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Times of India
Tony Webster’s mundane retiree life is thrown into a tizzy following a letter from an old acquaintance. He dives headfirst into his past, and reassesses a former relationship, a forgotten friendship and a few repressed memories only to come to rude realizations.
Four years later, Ritesh Batra opens another lunchbox and serves up a story that is at once simple and magical, like a hot home-cooked meal.
We know the key ingredient in Batra’s pantry: he spins the best tales out of regular people with insignificant lives and a slight irregularity that alters it all. In The Lunchbox (2013), it was misaddressed notes sent in tiffin boxes. In The Sense Of An Ending, it is a letter that forces the protagonist to rethink the course of his life.
Tony (Jim Broadbent) learns that his ex-girlfriend Veronica’s (Charlotte Rampling) mother has left him a diary that belonged to his friend. But Veronica refuses to part with the diary. As Tony narrates old events to his ex-wife Margaret (Harriet Walter), he realizes that he may have a rather convenient memory of a murky past.
Jim Broadbent plays a letter-writing grumpy old man trapped in a world of smartphones and clicks and clacks; the movie thrives on his comic timing and vulnerability. Charlotte Rampling is a force of nature even in this understated role that requires her to not say much. Broadbent and Rampling’s younger counterparts (Howle and Mavor) also add great charm to the movie. Harriet Walter is superb as Tony’s ex-wife who has little patience for his irresponsibility and his obsessive soul-searching.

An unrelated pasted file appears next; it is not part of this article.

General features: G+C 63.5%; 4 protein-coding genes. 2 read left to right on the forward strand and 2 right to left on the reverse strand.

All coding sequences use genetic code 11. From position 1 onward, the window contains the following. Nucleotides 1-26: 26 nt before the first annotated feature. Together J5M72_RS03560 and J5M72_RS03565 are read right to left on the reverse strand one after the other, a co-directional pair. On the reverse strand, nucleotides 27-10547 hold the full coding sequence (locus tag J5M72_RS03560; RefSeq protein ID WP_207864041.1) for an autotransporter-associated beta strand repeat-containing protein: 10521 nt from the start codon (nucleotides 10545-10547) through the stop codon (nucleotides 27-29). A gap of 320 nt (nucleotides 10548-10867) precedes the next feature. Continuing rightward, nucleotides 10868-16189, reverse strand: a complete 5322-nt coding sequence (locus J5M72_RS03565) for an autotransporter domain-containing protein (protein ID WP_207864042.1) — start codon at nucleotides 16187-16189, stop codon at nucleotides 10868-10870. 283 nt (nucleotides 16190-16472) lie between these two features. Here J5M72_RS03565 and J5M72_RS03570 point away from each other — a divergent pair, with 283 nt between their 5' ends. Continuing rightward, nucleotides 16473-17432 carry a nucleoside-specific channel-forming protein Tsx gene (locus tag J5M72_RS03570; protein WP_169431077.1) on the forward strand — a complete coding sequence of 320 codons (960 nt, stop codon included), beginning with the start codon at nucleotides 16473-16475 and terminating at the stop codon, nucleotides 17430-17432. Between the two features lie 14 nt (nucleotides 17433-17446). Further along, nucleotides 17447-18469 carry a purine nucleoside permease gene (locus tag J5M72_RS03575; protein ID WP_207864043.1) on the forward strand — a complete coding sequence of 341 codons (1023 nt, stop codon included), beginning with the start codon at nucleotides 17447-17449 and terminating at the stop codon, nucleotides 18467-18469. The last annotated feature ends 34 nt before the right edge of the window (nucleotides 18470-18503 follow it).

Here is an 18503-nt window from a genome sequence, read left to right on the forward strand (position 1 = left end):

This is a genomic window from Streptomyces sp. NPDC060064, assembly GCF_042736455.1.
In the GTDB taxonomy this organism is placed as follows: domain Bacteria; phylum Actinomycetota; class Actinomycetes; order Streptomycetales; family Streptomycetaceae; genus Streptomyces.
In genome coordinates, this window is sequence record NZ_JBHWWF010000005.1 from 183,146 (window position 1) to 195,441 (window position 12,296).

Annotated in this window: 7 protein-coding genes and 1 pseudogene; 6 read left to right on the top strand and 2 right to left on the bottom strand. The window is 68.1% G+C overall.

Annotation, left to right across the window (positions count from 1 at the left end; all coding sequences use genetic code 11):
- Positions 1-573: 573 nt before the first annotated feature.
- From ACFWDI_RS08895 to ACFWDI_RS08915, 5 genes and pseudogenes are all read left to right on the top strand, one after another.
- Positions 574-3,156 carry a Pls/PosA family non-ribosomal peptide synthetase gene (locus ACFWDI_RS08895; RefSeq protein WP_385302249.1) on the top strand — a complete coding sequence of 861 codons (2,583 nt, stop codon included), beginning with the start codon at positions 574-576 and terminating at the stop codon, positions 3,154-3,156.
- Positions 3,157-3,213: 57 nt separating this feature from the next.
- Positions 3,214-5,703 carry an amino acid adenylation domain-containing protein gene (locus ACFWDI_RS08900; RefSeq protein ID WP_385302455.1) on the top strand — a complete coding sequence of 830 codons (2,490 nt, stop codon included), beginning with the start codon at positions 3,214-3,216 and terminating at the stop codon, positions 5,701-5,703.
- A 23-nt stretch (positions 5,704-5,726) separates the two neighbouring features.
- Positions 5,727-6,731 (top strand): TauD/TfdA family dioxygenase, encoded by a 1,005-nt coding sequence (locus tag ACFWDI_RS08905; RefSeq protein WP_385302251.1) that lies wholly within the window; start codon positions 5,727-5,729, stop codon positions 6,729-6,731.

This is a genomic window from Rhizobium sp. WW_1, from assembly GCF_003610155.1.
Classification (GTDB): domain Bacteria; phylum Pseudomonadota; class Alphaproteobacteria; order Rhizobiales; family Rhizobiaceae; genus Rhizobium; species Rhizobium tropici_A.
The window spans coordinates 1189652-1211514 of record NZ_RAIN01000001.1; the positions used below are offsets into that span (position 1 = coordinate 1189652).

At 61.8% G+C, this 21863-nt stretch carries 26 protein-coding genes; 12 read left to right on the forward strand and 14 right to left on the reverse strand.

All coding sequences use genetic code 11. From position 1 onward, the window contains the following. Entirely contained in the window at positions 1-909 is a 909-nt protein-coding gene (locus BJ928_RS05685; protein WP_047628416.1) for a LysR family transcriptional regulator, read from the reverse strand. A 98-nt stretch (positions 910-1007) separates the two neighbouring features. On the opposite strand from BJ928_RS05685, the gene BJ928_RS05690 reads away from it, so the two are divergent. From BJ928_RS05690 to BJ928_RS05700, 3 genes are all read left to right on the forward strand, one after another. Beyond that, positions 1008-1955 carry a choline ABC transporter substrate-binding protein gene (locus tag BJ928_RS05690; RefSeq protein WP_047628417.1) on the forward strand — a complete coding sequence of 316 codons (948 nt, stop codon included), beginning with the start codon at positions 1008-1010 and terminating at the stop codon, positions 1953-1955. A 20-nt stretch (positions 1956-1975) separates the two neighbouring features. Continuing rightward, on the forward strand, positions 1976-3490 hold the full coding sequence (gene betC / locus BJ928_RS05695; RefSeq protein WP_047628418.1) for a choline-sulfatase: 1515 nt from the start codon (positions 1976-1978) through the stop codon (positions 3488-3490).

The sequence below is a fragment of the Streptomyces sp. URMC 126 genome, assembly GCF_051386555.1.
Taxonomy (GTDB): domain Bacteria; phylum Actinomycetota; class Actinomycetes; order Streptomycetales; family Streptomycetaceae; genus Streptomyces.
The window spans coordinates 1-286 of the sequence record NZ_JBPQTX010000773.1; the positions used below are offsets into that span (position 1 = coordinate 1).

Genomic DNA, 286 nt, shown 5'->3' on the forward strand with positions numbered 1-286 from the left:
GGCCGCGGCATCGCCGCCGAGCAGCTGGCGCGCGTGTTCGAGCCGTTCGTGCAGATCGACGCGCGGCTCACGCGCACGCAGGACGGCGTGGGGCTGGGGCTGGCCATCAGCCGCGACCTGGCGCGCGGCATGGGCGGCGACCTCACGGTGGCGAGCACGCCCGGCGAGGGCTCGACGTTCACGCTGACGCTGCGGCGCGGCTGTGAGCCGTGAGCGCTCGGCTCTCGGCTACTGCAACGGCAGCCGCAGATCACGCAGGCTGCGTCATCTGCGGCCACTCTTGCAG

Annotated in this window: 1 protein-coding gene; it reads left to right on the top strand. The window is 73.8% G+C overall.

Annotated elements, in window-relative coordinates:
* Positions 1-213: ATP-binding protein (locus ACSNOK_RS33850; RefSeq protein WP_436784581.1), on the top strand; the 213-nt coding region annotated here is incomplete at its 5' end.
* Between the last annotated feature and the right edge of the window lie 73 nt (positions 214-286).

Writer Nick Payne has done a credible job of infusing this emotional story with a good dose of thrill; the last act is so structured that you may be left deciphering the plot if you don’t watch with rapt attention. On rare occasions, the movie delves into unnecessary details. Michelle Dockery plays Tony’s pregnant daughter and the purpose of her character isn’t entirely clear (except for a very obvious connection to an event in Tony’s past). But these are minuscule flaws.
With his English-language debut, Batra proves that his journey as a filmmaker is in sharp contrast with the title of his film.